Dewi Anggraeni, Contributor, Melbourne, Australia
Since it has been proven time and time again that the films that are a box office success are those in which the audience escapes to a dream world or those that pretend to be a mirror reflecting beautiful images, why make films on social realism?
Cynics would say because these are the films that win awards at international film festivals. In reality though, there is an element of truth in the cynics' proposition, with the stronger drive being that filmmakers have a desire to make something socially meaningful for posterity, combined with the urge to take up the challenge that they can make a film of their choice successfully.
Director Hanny Saputra's film Tato, its world premier screened at the Indonesian Film Festival 2002 in Melbourne at the beginning of this month, attempted with some degree of success, at marrying social realism with some romanticism.
Tato depicts a fragment of life rather than telling a story. The subjects of the film are a group of petty thieves, comprising Tato, whose body, including his forehead, is covered in tattoos, Pete, who is as thin as a pete bean, Markus, Bogel and Gendut.
The film takes the audience to an urban slum where the five men hang out and eventually squat in an abandoned warehouse.
Unlike many films about social realism, Tato does not try to contextualise the existence of these men; They exist in their own right. They have their own set of ethics, which is up to the audience to compare with their own, their own code of behavior, and their own dreams. All these ingredients, when served up, come with a definite pathos and a thin film of romanticism.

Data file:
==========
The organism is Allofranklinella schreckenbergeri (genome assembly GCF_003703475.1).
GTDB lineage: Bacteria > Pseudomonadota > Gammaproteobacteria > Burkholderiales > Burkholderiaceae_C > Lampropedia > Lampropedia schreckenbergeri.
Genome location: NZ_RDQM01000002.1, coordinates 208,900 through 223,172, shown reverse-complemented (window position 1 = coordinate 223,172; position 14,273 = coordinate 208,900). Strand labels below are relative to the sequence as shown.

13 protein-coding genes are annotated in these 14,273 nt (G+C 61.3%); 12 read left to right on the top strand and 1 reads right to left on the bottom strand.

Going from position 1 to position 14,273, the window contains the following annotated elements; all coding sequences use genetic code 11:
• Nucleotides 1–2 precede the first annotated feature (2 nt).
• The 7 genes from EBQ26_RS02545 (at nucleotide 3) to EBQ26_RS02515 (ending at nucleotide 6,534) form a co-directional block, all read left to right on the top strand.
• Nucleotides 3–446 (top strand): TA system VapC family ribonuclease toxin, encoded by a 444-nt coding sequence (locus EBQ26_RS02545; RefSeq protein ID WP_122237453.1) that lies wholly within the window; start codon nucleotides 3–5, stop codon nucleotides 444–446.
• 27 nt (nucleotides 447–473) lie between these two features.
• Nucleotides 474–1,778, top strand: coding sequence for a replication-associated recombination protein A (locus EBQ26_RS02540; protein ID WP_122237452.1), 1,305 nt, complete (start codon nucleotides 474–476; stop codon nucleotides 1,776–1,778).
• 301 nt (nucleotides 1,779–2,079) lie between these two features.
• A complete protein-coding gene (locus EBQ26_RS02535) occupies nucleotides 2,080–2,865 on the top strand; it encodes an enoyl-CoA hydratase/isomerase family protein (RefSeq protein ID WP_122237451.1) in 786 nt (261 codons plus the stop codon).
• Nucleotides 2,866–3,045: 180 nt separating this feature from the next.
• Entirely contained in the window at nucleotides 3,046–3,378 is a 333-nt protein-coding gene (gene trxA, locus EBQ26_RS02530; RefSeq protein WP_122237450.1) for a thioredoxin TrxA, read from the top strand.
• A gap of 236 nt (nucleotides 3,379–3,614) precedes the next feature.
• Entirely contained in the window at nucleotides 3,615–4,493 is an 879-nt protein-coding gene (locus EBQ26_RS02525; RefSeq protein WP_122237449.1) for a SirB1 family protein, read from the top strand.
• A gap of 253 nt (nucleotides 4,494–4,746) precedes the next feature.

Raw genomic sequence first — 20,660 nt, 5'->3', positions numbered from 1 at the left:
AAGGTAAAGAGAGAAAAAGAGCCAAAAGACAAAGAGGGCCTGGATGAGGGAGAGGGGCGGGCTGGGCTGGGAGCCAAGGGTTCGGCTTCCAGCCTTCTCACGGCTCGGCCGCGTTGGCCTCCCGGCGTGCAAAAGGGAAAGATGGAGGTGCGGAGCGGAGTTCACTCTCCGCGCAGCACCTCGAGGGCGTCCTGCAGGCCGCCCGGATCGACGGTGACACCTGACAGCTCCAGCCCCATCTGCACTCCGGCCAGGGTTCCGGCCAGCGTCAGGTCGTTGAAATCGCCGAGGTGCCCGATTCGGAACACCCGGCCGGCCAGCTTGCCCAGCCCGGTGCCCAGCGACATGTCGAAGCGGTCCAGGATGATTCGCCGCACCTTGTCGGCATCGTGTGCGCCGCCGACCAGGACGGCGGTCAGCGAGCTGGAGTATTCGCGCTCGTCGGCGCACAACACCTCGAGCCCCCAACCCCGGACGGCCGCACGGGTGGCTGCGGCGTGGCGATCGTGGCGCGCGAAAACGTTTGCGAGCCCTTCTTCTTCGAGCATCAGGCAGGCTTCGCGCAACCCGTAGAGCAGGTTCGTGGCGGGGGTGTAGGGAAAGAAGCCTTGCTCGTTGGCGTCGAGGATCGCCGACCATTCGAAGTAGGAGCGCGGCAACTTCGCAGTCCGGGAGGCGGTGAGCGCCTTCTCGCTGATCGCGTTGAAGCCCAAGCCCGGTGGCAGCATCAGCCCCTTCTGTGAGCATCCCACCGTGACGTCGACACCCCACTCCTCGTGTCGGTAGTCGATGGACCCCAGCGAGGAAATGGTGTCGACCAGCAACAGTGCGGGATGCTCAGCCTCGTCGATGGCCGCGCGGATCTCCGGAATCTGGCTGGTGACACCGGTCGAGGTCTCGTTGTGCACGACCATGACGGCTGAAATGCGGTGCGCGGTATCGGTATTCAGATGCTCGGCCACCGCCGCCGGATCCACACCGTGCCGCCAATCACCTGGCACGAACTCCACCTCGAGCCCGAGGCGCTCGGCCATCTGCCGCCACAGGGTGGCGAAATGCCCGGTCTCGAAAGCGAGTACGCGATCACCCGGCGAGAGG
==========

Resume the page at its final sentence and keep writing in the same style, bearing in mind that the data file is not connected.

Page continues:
Their natural sense of decency becomes apparent early in the film when they are confronted with the dead body of someone they knew. They try to make do with whatever they can find to perform the last rites for the body, and end up stumbling into a tragicomedy situation without even trying.
Most of the things they do are out of immediate necessity, including killing a dog belonging to a family from whom they also steal a television set. In the middle of eating their slaughtered victim, they are moved when a puppy, presumably the offspring of the dog, comes looking for its mother. They spontaneously adopt the puppy as their own, and go to great lengths to find sustenance and provide entertainment for their adopted pet. They become distraught when the puppy dies.
Tato's humanity comes to the surface when he falls in love with Luki, the daughter of a traveling showman. Devoid of any sense of niceties seemingly obligatory among those in the comfortable middle class, however, Tato promptly plunges into a self-absorbing world, ignoring the bewilderment of his friends.
His make-believe world does not take long to burst. Luki gets pregnant and unceremoniously tells her lover that she does not want the baby. And when the slum version of a do-it-yourself abortion goes wrong and Luki dies, Tato is inconsolable and he disappears.
At this stage the film assumes a degree of surrealism. His friends devise various ploys to lure him back, but the one that finally works is throwing a big party in the building where they live. However, when Tato does appear he has completely lost his mind.
The ending of the film is also the climax of the surreal buildup, in which Tato even challenges God.
Tato runs the risk of being seen as romanticizing the lives of petty criminals, though as a film which tries to invoke the pathos of these lives using a loose story-line, it has proven its power in drawing its audience into the story without going overboard, except during the last scenes.
Hanny Saputra deserves to be congratulated for his debut in directing, and Leo Sutanto for his faith in the project. Tato belongs to a genre that is still finding a home.
Tato will be screened during the Jakarta International Film Festival (JiFFest) on Oct. 26 at 5 p.m. at Usmar Ismail film center on Jl. HR. Rasuna Said, South Jakarta.
For further information, contact JiFFest at 325113; 325115 or check out www.jiffest.com.